What else did I learn on the first day? Here’s a few things I noted, with a link to the programme, but certainly not an exhaustive list:

Paul CaraDonna told us about the way that interactions between plants and pollinators have a faster turnover early in the season than later in the season. We discussed this afterwards and it could be because of newly emerged, naïve individual pollinators encountering and exploring flowers they’ve not previously seen.

Jane Stout described the history and future of the All-Ireland Pollinator Plan, and how it was driven from bottom-up by two scientists (Jane herself and Una Fitzpatrick) – a salutary tale of what can happen when passionate scientists become advocates for change.

Markus Sydenham discussed his work on power line corridors in Norway and the fact that these linear landscape elements, though artificial, can be good for solitary bees in appropriately managed by cutting and removal of woody vegetation.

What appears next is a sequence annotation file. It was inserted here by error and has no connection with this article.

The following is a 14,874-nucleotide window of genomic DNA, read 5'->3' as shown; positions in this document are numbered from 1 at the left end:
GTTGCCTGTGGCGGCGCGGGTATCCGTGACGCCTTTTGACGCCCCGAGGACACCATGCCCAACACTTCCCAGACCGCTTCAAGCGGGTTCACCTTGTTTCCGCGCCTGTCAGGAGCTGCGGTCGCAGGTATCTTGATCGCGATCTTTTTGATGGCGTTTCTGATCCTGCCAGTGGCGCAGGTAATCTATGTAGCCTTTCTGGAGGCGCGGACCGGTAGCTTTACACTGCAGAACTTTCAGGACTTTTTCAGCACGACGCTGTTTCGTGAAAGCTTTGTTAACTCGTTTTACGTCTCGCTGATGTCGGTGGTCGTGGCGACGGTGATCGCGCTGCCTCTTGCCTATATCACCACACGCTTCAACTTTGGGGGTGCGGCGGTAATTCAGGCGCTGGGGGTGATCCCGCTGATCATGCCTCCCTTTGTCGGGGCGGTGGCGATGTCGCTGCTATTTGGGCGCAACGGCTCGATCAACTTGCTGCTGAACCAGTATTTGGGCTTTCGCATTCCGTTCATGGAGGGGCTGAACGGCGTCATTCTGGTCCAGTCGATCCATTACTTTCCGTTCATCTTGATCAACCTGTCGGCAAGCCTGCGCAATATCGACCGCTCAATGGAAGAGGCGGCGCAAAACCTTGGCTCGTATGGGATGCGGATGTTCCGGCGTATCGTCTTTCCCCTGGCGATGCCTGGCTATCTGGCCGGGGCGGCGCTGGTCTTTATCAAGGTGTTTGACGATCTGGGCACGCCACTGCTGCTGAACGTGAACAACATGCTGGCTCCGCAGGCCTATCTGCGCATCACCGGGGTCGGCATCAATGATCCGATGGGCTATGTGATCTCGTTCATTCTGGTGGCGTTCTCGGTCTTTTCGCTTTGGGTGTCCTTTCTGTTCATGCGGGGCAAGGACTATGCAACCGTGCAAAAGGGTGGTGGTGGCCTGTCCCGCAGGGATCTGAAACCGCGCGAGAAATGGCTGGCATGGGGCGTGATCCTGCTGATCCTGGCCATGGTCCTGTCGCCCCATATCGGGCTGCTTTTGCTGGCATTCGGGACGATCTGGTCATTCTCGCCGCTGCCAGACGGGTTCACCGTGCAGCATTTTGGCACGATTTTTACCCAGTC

A project encouraging organic Danish farmers to assess the quality of their own land for pollinating bees was described by Vibeke Langer. Interesting example of “citizen science” that goes directly to those who might benefit most from larger and more stable pollinator populations.

In Hawaii, Robert Junker and colleagues have found evidence that the flowers of the endemic plant Metrosideros polymorpha have evolved in less than 150 years to be more effectively pollinated by introduced honey bees rather than its native bird pollinators, which have declined substantially. Some individuals of this species seem to be pre-adapted for bee pollination; is this evidence that a larger bee species once existed on Hawaii but is now extinct?

The “complex, messy” ecology behind the co-existence of different Medicago species (facilitated by the interaction of plant genotypic kinship and allelopathic chemicals produced by Thymus species, was the focus of Bodil Ehlers work.

Judith Trunschke showed how ecotype morphology in hawkmoth-pollinated orchid Platanthera bifolia seems to be driven by different pollinators in grassland and woodland habitats. Are we seeing the early stages of the evolution of two new species here?